Hawai’i (KXAN) – The brightest gamma-ray burst in human history was recently detected, scientists with the American Astronomical Society (AAS) announced on Tuesday. Nicknamed the BOAT, Brightest of All Time, NASA said in a release that it temporarily blinded Earth’s satellites.

The burst was initially detected on October 8th, 2022 by Voyager 1.

According to a paper published in The Astrophysical Journal Letters, the gamma-ray swept through our solar system 19 hours after it was initially detected. NASA said the burst was so bright, satellites were unable to “directly record the real intensity of the emission.”

Scientists used data collected by the Fermi Gamma-ray Space Telescope to study the burst. Eric Burns with Louisiana State University said in the paper that gamma-ray bursts this bright pass Earth “roughly every 10,000 years.”

Gamma-ray Bursts are high energy explosions. They are an electromagnetic event and are considered the most energetic and brightest such events in the known universe.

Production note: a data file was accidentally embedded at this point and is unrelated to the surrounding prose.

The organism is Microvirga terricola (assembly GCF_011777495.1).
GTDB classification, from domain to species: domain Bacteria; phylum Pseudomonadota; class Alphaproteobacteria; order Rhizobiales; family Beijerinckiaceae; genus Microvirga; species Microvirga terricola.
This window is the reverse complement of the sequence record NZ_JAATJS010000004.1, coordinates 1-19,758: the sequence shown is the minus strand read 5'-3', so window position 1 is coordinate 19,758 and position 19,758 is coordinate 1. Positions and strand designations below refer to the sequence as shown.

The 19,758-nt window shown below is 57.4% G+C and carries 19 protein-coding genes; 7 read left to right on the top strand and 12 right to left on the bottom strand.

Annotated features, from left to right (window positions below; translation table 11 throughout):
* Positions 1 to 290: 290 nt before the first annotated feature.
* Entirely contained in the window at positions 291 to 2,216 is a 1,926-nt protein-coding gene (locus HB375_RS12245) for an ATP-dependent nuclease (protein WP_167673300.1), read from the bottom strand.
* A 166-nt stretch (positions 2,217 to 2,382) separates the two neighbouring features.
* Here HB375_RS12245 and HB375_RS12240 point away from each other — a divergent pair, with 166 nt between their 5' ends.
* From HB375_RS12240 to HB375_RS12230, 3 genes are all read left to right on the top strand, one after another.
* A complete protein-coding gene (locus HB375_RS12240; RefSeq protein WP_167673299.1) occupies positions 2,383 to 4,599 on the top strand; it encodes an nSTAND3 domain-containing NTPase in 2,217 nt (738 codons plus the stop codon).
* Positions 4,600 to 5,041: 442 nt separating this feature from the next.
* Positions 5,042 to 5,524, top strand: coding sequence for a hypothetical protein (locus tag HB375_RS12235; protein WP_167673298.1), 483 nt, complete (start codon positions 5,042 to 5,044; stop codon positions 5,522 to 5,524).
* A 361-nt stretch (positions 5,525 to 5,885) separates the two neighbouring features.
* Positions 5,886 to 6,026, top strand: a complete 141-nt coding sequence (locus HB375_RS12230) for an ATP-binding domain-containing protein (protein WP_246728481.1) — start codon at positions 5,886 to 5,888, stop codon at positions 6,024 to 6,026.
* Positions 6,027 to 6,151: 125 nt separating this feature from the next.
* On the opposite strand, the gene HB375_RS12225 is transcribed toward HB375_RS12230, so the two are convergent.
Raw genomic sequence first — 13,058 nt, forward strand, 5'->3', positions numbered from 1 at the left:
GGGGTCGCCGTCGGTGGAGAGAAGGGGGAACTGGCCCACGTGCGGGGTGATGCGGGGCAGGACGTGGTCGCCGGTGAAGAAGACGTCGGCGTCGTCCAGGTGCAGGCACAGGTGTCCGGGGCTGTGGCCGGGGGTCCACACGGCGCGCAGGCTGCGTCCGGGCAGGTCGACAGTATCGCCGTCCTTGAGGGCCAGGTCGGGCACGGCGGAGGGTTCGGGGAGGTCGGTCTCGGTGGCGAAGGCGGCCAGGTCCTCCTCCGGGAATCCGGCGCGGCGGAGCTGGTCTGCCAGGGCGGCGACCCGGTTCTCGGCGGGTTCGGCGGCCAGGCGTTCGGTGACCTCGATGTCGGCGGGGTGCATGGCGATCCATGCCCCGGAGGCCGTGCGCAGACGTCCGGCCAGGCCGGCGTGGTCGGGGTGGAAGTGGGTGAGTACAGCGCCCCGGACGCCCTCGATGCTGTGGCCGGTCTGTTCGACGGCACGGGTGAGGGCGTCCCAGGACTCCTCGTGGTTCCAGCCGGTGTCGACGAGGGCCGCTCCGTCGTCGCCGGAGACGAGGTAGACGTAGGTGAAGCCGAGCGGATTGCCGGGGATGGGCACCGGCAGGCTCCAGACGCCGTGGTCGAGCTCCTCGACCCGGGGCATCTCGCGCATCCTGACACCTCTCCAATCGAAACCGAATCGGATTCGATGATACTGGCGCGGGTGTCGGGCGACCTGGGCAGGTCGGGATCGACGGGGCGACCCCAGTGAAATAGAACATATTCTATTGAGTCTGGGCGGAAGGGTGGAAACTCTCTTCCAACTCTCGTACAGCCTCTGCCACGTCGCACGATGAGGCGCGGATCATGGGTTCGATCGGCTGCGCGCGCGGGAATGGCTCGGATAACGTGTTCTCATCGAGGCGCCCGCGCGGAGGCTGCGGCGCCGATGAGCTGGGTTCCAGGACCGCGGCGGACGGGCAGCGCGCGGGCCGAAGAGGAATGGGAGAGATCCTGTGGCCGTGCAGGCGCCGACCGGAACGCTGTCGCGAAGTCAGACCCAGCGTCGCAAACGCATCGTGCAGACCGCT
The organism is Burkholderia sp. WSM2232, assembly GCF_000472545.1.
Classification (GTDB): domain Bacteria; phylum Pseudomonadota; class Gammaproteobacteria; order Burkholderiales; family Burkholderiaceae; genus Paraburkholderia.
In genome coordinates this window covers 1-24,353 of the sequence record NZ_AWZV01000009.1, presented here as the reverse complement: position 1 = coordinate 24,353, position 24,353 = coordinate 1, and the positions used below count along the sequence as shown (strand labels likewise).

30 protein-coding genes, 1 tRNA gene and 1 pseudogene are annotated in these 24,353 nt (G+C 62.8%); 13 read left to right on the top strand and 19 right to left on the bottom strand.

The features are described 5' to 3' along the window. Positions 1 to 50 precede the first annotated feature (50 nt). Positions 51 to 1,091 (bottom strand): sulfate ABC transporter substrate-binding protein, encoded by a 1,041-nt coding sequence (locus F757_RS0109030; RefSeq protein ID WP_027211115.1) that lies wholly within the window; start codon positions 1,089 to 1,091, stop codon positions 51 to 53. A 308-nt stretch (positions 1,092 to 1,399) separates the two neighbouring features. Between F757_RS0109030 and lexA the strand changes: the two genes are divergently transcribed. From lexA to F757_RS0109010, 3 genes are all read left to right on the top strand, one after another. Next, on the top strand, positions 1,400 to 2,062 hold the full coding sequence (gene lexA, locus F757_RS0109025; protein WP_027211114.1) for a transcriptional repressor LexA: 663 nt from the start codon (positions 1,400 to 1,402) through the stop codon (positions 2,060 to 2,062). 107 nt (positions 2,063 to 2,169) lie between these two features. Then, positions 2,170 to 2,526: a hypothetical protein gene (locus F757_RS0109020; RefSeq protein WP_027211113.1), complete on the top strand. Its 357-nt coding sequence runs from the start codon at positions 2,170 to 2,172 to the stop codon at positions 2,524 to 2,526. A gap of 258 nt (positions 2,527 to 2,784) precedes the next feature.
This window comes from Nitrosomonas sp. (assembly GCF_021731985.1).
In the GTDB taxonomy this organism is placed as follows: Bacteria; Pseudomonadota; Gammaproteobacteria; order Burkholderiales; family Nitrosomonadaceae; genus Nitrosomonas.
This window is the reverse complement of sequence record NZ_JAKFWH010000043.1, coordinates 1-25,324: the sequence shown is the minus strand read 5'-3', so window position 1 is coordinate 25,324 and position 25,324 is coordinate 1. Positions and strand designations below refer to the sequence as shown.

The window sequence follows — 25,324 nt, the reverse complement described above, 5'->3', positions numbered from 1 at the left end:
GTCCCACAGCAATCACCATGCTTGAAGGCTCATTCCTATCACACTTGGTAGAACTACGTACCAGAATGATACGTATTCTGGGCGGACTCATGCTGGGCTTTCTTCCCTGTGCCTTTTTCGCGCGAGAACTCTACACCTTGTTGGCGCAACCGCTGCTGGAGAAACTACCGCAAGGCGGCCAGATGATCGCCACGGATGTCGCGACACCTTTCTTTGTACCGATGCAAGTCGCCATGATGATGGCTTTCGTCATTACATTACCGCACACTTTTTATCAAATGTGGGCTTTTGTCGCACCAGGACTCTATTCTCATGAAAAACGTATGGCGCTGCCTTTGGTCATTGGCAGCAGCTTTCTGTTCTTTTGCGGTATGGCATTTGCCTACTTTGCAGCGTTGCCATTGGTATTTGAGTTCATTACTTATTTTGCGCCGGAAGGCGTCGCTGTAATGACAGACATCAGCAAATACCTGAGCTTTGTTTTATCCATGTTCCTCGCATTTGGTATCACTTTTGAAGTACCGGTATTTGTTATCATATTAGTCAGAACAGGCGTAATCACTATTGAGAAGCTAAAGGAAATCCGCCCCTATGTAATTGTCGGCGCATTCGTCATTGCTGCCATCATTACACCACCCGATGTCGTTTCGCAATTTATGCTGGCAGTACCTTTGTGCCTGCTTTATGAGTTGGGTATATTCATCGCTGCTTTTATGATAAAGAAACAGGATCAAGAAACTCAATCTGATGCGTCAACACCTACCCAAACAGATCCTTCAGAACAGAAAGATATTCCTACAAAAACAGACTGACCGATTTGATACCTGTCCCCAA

Where did the gamma-ray burst come from?

According to NASA, the burst of energy traveled about 1.9 billion years. The burst, named GRB 221009A, was spotted in the Sagitta constellation.

Gamma-ray bursts are created when star dies and black holes are born, scientists with NASA believe.” As it quickly ingests the surrounding matter, the black hole blasts out jets in opposite directions containing particles accelerated to near the speed of light,” NASA said in a statement.

X-rays from the initial flash of GRB 221009A could be detected for weeks as dust in our galaxy scattered the light back to us. This resulted in the appearance of an extraordinary set of expanding rings. Credit: NASA/Swift/A. Beardmore (University of Leicester)

The space agency said they expected a supernova to occur a few weeks later, but have yet to spot one. They believe that this is because the burst originated in a part of the sky that is obscured by our own galaxies’ dust.

X-rays released at the same time as the GRB passed through dust clouds in our own galaxy. When these rays reflected off of the dust, they created “light echoes” of the initial blast. These echoes helped scientists determine the location of dust in our own galaxy, as well as reconstruct details of the initial gamma-ray burst.

NASA said that GRB 221009A is only the 7th gamma-ray burst we’ve detected that creates these x-ray rings. The echoes came from dust located between 700 and 61,000 light-years away.

The AAS meeting took place this week in Waikoloa, Hawaii. It will wrap Thursday, March 30.